Created by Sam Berry, Ninah Kopel, Phillip Cooke, Cathie Walsh, Anna Vrachas and Jasmin Vrachas.
The object before you is a typical example of a Bottom Up Jar from circa 2037. The idea behind Bottom Up Jars was local communities coming together to solve problems. They generally consisted of a recycled jar with slips of paper, each containing a person’s name and skills. This was used to create thousands of tiny micro-communities formed to tackle local problems from the bottom up. These micro-communities came together, solved the problems at hand and then dissipated.
One of the main factors that led to the advent of this ‘low fi’ paper-based movement were the great energy shocks of 2031, after China rapidly exited all of its coal import deals with Australia in 2029. This left Australia in dire economic and social straits. Access to reliable electricity supplies was a thing of the past by 2030.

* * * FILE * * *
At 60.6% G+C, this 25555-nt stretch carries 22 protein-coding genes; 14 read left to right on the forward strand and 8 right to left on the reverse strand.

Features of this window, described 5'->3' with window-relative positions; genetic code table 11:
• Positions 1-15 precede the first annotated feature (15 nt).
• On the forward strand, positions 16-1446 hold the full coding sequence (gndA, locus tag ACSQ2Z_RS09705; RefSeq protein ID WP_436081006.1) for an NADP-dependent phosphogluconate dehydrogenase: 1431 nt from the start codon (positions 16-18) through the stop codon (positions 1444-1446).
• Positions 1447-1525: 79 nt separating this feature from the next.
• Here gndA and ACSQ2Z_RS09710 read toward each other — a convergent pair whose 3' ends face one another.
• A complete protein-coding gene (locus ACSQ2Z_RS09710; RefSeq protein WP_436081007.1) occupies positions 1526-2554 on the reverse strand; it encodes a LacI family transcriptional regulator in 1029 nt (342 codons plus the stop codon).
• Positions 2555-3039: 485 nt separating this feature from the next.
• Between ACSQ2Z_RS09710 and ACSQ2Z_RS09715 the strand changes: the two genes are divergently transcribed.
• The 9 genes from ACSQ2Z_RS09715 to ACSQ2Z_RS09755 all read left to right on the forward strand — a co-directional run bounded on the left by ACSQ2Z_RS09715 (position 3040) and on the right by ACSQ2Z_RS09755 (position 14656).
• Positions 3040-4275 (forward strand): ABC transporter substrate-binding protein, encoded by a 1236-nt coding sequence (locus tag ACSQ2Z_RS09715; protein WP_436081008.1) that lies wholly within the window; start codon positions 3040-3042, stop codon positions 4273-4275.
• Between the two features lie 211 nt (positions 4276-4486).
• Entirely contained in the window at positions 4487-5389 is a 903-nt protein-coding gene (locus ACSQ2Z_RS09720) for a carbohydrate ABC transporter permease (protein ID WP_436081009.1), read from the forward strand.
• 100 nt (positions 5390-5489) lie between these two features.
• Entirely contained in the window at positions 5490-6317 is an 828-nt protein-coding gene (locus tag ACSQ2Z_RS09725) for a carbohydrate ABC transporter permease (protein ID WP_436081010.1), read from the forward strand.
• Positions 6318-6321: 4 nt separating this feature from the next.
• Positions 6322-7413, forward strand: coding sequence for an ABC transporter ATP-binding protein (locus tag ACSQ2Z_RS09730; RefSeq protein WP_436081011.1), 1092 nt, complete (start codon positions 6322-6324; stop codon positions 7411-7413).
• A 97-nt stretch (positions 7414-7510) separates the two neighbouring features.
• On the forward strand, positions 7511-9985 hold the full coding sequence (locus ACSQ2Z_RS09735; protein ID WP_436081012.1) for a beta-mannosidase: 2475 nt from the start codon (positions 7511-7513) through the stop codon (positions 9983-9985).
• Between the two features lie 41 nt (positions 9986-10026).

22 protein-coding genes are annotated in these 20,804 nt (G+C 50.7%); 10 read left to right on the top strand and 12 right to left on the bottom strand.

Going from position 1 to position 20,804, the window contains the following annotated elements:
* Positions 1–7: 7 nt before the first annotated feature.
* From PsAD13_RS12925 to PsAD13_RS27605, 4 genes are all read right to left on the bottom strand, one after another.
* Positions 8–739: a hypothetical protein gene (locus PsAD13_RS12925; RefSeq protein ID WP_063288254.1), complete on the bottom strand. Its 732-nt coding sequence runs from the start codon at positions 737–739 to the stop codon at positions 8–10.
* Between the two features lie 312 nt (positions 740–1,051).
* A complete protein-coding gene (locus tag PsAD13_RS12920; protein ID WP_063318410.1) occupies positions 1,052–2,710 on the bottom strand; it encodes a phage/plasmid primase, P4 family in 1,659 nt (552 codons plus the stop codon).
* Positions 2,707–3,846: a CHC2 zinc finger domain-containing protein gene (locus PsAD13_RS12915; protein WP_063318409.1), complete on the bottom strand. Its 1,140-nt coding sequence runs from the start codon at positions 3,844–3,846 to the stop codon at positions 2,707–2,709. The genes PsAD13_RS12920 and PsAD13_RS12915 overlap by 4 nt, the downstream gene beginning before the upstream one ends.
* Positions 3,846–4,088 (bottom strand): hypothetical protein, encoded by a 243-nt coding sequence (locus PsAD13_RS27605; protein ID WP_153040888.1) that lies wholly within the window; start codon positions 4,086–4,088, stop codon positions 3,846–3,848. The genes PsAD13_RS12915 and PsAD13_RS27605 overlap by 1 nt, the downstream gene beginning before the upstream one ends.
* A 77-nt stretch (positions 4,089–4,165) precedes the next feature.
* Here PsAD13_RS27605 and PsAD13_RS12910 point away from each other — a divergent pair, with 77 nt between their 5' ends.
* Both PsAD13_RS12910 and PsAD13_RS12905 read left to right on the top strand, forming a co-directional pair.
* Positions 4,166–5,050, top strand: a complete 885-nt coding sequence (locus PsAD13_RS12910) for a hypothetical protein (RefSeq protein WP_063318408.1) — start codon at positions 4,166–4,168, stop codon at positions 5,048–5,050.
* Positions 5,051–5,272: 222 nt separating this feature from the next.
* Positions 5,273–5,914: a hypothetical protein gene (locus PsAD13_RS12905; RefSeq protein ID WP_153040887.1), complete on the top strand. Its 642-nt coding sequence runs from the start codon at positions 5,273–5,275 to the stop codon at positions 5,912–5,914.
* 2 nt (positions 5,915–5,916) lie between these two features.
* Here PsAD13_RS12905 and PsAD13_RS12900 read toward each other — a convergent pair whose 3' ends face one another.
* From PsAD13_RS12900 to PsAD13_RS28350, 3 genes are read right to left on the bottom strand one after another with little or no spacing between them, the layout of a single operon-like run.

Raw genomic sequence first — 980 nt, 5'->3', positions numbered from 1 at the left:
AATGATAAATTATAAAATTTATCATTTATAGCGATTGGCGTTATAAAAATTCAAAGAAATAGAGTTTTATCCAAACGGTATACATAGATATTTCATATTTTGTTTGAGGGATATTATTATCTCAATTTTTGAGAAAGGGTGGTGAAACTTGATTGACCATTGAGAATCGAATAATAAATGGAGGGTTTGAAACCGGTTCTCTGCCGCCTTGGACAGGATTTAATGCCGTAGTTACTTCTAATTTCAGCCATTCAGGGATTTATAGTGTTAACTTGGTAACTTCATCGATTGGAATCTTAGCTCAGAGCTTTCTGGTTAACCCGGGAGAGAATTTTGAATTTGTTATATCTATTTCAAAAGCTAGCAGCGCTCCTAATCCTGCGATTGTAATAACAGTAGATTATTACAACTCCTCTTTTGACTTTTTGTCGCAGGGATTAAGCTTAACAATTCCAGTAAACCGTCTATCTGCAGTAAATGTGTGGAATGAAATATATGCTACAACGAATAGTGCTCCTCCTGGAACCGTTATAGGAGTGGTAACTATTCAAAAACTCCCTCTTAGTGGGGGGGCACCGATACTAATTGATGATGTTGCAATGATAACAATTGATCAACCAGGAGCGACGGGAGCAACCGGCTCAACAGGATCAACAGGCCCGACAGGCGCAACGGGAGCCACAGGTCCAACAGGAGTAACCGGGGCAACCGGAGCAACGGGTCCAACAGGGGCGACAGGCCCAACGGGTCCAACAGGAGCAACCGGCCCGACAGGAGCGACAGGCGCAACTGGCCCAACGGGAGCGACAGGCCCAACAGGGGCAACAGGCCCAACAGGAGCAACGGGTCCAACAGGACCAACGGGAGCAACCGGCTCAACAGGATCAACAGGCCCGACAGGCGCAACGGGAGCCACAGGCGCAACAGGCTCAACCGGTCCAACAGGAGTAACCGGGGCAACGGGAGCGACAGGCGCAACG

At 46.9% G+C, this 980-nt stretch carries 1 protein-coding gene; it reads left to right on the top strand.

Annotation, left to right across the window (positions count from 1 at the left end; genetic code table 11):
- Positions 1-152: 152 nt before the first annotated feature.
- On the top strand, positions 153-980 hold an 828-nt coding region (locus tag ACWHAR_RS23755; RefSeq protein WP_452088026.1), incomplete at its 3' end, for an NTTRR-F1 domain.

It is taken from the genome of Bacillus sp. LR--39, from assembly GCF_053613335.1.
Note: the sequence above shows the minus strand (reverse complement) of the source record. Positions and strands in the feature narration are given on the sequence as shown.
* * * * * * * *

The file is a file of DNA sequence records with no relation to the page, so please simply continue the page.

In 2030, a community group in Sydney developed the Bottom Up Jar concept as a paper-based backup during their weekly bout of power supply loss. They shared the Bottom Up Jar process with community groups across Australia. The movement quickly picked up pace as energy instability intensified during the record-breaking summer of 2032.
The slogan for the Bottom Up Jar movement was: “a million of these will solve all our problems”. This was seen in action during the devastating Brisbane floods in 2038, which saw the entire Brisbane basin inundated, leaving more than 850,000 home uninhabitable. Despite these dire conditions, a network of local community groups was able to quickly deploy the Bottom Up Jar process across the entire affected area, resulting in the establishment of evacuation centres, networks of people offering temporary accommodation and food, and deployment of salvage teams within the first 24 hours.